The shorter your lease - the less valuable your property may be. Not only will your property become less valuable but there is also likely to be difficulty in being able to sell it or obtain a mortgage on it. However, if you keep an eye on the remaining term then you can quite easily maximise your investment.
It is possible to protect the value of your property by extending your lease. The cost of extending your lease and protecting your interest increases as your lease terms ticks away. It is therefore vital to know how long is left to run on your lease and what action you can take.
When is it time to act and why?
A lease is a contract that gives ownership of a property from one party to another for a fixed period of time for a periodic payment (rent). Original leases are usually for either 99 or 125 years.
Once you get to between 85 to 80 years remaining on your lease then the cost of extending your lease starts to creep upwards. The longer you delay taking action the more it will cost. Avoid financial pain by acting early.
The process of extending your lease involves paying a premium or compensation to the Landlord for granting the extension to your lease. The reason that this is sometimes referred to as a compensation payment is because the ground rent requirement will be reduced to a peppercorn (very low) rent or nominal ground rent.
Under 80 years left on a lease is not a nice place to be and the premium will rise sharply. This is because if there is under 80 years left on your lease then a “marriage value” also becomes payable.
Marriage value is the Landlords share (50%) of the increase in your property’s value that the lease renewal has created. It is the difference in value between your property with your current short term left and the new value of it with the extended term.
Your lease will be extended for a further 90 years on top of the amount of time still left on your lease.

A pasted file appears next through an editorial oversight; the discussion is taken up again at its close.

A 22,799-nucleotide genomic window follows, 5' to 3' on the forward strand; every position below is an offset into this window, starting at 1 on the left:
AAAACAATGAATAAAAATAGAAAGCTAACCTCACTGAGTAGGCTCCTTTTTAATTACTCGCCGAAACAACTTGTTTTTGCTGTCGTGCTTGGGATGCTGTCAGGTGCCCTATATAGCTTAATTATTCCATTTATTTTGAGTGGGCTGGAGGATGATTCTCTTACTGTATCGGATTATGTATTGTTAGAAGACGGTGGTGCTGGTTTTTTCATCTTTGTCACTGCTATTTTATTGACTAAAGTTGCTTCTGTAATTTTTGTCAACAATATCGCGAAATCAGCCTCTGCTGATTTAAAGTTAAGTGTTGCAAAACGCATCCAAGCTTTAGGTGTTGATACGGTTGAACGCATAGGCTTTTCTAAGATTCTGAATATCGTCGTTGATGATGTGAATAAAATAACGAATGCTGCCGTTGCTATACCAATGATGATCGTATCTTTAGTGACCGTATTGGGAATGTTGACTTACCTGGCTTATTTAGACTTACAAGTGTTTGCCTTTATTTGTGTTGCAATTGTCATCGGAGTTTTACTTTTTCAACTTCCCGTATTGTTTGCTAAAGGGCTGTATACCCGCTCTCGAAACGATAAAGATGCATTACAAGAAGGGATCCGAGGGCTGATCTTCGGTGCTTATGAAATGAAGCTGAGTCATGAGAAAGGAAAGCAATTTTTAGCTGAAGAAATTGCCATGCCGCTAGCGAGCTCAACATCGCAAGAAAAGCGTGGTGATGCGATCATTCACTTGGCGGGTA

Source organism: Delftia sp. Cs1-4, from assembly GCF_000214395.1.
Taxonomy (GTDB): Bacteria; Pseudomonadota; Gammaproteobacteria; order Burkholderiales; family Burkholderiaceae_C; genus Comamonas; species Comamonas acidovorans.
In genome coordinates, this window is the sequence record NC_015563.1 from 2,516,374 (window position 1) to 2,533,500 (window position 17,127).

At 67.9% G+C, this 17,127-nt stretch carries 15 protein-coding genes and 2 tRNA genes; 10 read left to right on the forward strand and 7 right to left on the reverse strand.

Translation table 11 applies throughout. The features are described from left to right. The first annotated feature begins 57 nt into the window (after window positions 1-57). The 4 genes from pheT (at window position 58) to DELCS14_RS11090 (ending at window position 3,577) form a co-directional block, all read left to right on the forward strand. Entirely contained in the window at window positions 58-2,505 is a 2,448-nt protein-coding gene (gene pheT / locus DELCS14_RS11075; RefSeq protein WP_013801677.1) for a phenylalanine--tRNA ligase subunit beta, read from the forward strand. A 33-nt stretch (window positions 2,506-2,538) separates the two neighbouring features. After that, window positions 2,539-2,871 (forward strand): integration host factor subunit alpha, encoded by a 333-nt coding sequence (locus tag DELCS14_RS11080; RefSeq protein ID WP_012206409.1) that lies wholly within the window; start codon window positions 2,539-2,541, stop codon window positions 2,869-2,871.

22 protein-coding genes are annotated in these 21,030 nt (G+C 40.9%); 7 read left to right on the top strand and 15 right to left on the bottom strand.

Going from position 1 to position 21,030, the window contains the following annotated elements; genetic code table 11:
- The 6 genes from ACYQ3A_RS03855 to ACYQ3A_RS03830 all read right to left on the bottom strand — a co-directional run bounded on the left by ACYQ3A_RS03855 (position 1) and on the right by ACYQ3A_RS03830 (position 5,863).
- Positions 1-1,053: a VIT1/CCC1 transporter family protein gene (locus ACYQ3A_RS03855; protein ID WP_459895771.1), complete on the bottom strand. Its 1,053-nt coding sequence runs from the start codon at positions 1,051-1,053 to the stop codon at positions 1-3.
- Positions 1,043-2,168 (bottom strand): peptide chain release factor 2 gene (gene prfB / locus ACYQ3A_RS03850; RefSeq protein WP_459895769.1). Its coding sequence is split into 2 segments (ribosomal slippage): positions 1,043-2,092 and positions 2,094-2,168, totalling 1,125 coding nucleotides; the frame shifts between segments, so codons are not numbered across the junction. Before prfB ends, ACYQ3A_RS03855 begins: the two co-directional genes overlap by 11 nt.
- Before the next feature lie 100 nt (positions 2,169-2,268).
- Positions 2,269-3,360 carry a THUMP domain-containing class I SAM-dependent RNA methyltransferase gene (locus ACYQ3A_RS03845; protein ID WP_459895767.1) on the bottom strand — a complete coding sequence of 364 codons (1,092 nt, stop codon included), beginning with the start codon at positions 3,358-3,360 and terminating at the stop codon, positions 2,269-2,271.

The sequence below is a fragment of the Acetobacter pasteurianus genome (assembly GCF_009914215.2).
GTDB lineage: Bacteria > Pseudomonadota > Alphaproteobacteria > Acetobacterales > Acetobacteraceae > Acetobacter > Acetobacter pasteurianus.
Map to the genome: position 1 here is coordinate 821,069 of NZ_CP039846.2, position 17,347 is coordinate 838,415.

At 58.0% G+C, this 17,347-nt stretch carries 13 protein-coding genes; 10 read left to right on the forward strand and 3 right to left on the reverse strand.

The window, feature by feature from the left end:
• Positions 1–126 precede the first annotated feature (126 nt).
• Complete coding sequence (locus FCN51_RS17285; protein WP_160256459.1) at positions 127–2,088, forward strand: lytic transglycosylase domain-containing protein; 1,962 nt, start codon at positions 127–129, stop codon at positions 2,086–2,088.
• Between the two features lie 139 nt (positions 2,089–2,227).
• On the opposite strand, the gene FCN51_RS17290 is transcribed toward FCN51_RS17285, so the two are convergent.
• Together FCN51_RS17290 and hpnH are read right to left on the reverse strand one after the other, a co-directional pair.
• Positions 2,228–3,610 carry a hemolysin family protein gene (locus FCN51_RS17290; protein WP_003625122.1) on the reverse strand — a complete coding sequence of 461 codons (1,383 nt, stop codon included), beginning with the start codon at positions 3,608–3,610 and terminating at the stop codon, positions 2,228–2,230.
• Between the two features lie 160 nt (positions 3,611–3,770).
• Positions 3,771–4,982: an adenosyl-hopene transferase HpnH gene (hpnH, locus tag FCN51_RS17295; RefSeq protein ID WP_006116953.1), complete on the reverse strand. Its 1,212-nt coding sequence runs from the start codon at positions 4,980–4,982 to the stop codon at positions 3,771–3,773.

Get the professionals in!
The cost of the premium that is payable can vary greatly and it is vital to get professionals on board to help.
It is hugely advantageous to obtain a professional valuation in advance of any negotiations regarding premium with your Landlord – there are many online calculators that will give you an approximate estimate as to what you may have to pay. However, a valuation from a professional surveyor can often hold great weight and can be relied upon throughout negotiation and beyond.
Each Landlord is different and will have a different approach to your request for a lease extension. Some lease extensions can be agreed in advance, particularly if you have a good relationship with your Landlord. However, sometimes there may even be the need for a bit of investigation to be done to clarify the identity and whereabouts of your Landlord.
In addition, to the payment of the premium – it is likely that you will also need to meet the cost of the Landlords professional fees ie their surveyor and legal fees.
There is normally a period of negotiation and/or the need for formal notices to be served and it is here where again, it is a big benefit to have professionals on board. Solicitors who regularly engage in this type of negotiation should be able to save you any unnecessary expense.
Is there any other option?
There is an alternative to individually extending your lease and this is to group together with other leaseholders in your development and buy the freehold. This is known as collective enfranchisement. For this process to get off the ground there will need to be at least 50% of the owners within your development who agree to purchase the freehold with you.
Once you own the freehold of your development then you gain full control of how it is managed and the expenditure. This alternative process may be more attractive if your development is not being managed well.
Check your lease
With a boom of apartment building in the Noughties now is the time that those 99 year leases will be entering the crucial zone. Check your lease today to limit costs of a lease extension and maximise your property’s value.
Laura Severn, Director at LMP Law